Excessive Superstition In Cases Of OCD

By Fred Penzel, Ph.D.

Together with morbid obsessions, magical and superstitious thinking makes up one of the stranger and more misunderstood aspects of OCD. When my patients try to describe their symptoms, they preface their explanation with, “I know this sounds crazy, but….” The presence of magical thinking is probably the main reason why many with OCD have been misdiagnosed over the years as schizophrenic. Superstitious thinking makes strange and magical connections between things which logically don’t seem to connect in the real world, thus the apparent ‘craziness’. Some common examples would be the idea that thinking of an unlucky number can ruin your day, that clothing you wore to a funeral can lead to more unhappiness if you wear it again, or that thinking of the name of a disease will cause you or someone else to get that disease.

Magic and superstition are as old as the human race. They have represented a way for us to try to explain the normally unexplainable, and to try to control the seemingly uncontrollable. They have, therefore, always held great allure and attraction. One might go as far as to say that there is a human tendency to think superstitiously. Just look, for example, at people playing their ‘lucky’ lottery numbers, or reading horoscopes to guide their lives. Clearly, OCD does not have a monopoly on such thinking.

There are limits, however. The average person can find a place for a little superstition without it taking over and causing them to be unable to function. Even members of primitive societies, where magic dominates most important decisions, can tolerate its presence without becoming paralyzed by it. It is used as a tool and a guide. In OCD, we see magical thinking run amok, and out of control. Once it establishes itself as a symptom, it can grow like a cancer, starting as a way to relieve anxiety, and expanding to become the sufferer’s chief occupation and the cause of even greater anxieties than it was supposed to relieve.

There is currently no scientific explanation as to why some individuals tend to have these particular symptoms, compared to any others. Many of those with OCD are constantly bombarded with very strange and doubtful thoughts about harm coming to themselves and/or others. Sufferers thus may feel that they cannot resort to ordinary protective measures, because of these extraordinary threats. Their world seems out of the range of normal control. They therefore turn to magic as the only other viable alternative, as a way of restoring a feeling of control.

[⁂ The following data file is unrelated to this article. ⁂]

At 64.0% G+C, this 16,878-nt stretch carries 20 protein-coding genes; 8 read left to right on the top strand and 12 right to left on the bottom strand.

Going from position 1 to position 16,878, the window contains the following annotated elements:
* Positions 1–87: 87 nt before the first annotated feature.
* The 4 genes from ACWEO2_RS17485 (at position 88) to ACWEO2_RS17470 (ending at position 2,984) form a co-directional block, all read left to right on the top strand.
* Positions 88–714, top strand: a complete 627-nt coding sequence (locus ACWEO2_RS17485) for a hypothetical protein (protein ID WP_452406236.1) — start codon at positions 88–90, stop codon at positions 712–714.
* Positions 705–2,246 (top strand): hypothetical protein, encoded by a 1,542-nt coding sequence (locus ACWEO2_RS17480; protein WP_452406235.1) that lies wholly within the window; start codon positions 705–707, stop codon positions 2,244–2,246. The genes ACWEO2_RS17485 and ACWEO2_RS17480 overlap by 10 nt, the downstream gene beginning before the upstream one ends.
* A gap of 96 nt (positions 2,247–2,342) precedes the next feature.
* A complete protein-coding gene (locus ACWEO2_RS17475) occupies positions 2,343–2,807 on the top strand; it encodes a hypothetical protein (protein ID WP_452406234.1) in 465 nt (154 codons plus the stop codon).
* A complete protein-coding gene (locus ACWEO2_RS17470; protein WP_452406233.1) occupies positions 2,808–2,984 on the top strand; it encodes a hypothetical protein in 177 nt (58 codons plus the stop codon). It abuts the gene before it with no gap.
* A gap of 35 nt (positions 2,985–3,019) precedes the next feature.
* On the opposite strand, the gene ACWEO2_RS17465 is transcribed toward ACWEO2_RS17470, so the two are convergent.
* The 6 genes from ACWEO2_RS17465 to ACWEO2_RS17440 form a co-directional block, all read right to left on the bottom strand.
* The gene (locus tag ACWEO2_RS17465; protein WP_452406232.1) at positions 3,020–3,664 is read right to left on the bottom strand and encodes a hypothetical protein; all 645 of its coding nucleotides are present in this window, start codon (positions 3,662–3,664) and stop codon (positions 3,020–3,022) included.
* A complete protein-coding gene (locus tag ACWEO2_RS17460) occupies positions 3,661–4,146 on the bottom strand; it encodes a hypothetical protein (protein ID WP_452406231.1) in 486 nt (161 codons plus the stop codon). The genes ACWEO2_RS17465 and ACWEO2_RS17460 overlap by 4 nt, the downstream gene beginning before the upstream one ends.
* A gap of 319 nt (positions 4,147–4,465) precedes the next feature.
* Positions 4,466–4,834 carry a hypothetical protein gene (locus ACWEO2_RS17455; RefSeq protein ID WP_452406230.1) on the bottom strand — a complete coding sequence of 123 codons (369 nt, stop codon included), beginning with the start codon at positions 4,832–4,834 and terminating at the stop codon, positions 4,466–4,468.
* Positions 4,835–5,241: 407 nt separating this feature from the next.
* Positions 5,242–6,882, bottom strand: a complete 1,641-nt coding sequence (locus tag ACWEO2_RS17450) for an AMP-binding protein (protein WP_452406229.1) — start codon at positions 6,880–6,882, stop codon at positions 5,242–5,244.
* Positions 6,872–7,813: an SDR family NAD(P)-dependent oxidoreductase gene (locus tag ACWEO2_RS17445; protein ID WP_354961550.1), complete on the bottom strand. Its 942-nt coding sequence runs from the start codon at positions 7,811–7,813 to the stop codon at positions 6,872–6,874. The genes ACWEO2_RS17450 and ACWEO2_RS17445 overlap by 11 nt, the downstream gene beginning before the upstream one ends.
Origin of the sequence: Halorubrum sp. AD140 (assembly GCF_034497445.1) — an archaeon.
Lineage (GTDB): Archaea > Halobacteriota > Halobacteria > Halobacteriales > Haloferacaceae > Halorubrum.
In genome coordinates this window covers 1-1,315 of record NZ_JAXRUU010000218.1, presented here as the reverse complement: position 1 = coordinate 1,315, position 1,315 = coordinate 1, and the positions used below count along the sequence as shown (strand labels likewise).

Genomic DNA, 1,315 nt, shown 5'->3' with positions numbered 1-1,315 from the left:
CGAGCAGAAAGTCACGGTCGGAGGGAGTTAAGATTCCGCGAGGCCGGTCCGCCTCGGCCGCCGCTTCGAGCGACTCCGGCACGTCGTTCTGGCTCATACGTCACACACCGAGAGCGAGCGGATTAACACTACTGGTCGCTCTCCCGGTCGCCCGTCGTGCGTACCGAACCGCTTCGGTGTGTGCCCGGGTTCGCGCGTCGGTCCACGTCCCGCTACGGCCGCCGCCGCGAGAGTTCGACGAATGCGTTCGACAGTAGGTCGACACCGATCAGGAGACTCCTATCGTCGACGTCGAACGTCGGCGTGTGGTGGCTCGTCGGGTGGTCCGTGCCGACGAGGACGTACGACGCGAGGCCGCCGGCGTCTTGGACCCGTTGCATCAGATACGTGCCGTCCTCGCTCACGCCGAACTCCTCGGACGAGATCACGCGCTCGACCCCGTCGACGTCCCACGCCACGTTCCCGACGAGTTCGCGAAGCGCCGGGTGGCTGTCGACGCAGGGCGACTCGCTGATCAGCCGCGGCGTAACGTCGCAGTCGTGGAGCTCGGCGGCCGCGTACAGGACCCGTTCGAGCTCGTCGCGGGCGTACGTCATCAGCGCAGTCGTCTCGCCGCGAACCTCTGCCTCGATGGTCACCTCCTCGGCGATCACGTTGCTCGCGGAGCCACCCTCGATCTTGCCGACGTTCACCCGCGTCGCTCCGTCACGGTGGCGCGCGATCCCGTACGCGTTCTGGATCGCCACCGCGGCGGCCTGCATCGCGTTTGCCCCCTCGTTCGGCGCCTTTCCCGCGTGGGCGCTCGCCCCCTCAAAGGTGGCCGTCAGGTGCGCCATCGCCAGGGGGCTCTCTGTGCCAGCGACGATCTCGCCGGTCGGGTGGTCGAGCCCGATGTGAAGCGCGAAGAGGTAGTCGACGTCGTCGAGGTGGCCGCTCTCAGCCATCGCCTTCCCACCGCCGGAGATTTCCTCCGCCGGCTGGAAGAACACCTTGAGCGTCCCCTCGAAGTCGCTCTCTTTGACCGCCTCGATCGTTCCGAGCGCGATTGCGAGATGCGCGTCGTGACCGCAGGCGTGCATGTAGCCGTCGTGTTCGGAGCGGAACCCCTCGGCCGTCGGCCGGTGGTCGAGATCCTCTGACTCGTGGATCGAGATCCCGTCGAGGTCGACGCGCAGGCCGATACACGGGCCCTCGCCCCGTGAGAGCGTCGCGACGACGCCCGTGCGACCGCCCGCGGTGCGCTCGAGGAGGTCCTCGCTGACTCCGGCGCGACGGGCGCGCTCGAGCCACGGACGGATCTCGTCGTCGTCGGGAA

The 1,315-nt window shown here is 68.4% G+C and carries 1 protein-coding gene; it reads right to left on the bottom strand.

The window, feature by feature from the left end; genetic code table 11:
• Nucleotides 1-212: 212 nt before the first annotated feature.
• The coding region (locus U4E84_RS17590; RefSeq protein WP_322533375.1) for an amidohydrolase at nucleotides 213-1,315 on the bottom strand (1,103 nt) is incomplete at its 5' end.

One other possible influence upon the development of magical thinking may be if an individual with OCD comes from a culture in which superstition plays a strong role. Coming from such a background cannot, of course, cause OCD; however, it can certainly help give someone at risk a push in the wrong direction if everyone at home is doing magical rituals.

As we know, an obsession is any thought that causes anxiety, and a compulsion can be any action, either mental or physical, which relieves it. Obsessive thoughts generally tell sufferers that something harmful is happening, or will happen to themselves or someone else. Magical thinkers generally obsess about many of the same types of threats that other sufferers do:  they themselves or others dying or becoming ill or disabled, being ‘cursed’, having bad luck, being blasphemous or sinful, going to hell, getting into trouble, or deliberately or accidentally harming others in some way, etc. The list could be much longer, if there were space. The thoughts don’t simply stop with a bad consequence being revealed to the thinker. They would otherwise be no different from morbid obsessive thoughts. What distinguishes them, is that they are also (as mentioned earlier) connected with some type of magical cause or attribution. Whether magical thinkers make this attribution themselves, or whether it is part of the obsession itself, is unclear. They come to believe, for instance, that the harm can be brought about by unlucky numbers or their multiples, by simply hearing about bad things happening to others, by thinking about or seeing certain words or images, by carrying out (or forgetting) certain actions or behaviors, by unlucky colors, by being ‘possessed’, or by contact with places, objects, or people associated with unlucky or unhappy occasions. Contact in this last case can be purely mental or physical.

The most basic magical compulsions involve simple avoidance of the magically ‘bad’ words, numbers, objects, colors, persons, etc. We can call this avoidance magical because it is done in response to magical obsessions. Beyond avoidance is control. Perhaps because the harm is thought to have magical origins, the compulsions sufferers invent to control it are frequently also magical. There are more complex types of magical compulsions which resemble the practice of ancient magic and they tend to follow strict rules or precise steps, which if not performed perfectly, must be repeated. We commonly refer to these as ‘rituals’. These types of magic rituals are also referred to as ‘undoing rituals’. Magic, as we all know, must be kept ‘pure’ and perfect if it is to work. Because anxiety typically hampers most people’s performances at anything, it is, of course, difficult for sufferers to get rituals to be perfect. They tend to get the steps wrong, forget something, or have some type of unpleasant obsession or image intrude, thereby ‘contaminating’ or ruining the magic. When this happens, very high anxiety and depression can result. Unless their obsession allows them to have another chance to make things right, a great deal of careful activity can be ruined in an instant. If it is a ritual that can only be done at a special time or on a special day, the sufferer might not get another chance for as much as a month to try again. I have seen individuals go into deep depressions because midnight rituals done badly on New Year’s Eve have spoiled the entire New Year.